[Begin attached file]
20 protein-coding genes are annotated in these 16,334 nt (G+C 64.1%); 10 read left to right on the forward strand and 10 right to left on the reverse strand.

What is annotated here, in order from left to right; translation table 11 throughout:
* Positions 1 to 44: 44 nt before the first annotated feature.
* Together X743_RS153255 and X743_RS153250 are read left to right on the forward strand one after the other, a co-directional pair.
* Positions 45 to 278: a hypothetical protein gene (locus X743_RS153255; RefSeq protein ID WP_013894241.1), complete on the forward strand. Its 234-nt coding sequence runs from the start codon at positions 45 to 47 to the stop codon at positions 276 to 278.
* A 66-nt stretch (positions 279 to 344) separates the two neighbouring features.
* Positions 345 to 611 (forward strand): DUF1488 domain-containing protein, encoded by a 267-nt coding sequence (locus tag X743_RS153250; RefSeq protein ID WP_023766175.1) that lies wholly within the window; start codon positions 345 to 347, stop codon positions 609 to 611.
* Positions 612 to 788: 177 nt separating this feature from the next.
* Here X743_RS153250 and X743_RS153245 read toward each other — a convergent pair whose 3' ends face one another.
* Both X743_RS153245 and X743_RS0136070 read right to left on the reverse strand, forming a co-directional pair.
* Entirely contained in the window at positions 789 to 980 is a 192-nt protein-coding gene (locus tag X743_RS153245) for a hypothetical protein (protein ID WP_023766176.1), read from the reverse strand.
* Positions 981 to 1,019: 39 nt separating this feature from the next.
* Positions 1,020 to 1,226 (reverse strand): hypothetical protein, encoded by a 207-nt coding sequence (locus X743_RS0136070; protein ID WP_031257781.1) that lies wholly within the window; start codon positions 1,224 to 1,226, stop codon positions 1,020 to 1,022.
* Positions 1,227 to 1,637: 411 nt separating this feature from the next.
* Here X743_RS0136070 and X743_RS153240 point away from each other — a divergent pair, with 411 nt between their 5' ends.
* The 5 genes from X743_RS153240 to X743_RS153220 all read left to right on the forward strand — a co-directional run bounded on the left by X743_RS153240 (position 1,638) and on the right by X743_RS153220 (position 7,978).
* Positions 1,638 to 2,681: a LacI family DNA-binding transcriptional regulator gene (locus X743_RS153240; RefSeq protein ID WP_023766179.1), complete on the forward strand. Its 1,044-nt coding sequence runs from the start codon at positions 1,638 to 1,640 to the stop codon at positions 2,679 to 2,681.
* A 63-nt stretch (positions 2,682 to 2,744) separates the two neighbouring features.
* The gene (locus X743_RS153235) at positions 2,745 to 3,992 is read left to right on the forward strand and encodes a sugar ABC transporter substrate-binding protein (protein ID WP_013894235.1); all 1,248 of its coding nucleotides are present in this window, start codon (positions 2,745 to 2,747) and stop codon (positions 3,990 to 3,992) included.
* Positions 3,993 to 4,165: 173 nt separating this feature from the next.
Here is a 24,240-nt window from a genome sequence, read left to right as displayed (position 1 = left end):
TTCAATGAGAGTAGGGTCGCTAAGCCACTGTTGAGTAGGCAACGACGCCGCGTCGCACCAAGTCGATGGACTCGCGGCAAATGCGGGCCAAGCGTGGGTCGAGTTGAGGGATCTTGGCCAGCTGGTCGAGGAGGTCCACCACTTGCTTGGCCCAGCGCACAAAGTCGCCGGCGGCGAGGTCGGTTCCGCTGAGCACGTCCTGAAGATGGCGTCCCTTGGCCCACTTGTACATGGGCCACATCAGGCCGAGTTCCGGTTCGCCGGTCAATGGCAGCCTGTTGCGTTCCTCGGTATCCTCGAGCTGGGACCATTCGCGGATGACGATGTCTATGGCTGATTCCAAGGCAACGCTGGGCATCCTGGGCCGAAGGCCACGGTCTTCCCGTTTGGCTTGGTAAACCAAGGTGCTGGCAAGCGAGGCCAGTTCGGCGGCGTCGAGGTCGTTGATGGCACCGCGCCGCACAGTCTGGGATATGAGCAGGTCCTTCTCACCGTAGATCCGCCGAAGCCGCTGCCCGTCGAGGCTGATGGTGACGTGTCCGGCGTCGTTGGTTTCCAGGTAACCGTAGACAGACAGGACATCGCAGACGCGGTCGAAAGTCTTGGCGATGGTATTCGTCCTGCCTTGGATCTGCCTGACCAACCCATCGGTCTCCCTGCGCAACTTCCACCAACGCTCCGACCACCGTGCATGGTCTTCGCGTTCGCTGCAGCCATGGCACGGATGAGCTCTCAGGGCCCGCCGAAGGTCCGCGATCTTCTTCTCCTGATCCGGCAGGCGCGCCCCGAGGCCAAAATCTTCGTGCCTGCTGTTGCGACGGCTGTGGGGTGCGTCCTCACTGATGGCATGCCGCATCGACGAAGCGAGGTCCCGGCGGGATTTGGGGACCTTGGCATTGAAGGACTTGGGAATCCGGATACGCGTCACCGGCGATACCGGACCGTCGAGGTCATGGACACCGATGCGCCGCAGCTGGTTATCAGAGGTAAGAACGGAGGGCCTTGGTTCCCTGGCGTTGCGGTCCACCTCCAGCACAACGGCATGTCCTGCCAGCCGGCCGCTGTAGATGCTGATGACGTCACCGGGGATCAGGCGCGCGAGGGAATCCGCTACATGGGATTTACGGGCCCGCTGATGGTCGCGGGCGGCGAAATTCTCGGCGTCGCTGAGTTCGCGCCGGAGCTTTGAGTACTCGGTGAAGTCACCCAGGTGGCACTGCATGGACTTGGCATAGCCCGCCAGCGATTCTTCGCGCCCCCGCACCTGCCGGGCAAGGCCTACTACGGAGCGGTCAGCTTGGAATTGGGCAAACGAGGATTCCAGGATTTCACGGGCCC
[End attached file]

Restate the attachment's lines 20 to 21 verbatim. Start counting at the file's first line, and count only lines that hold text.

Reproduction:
* Positions 3,993 to 4,165: 173 nt separating this feature from the next.
Here is a 24,240-nt window from a genome sequence, read left to right as displayed (position 1 = left end):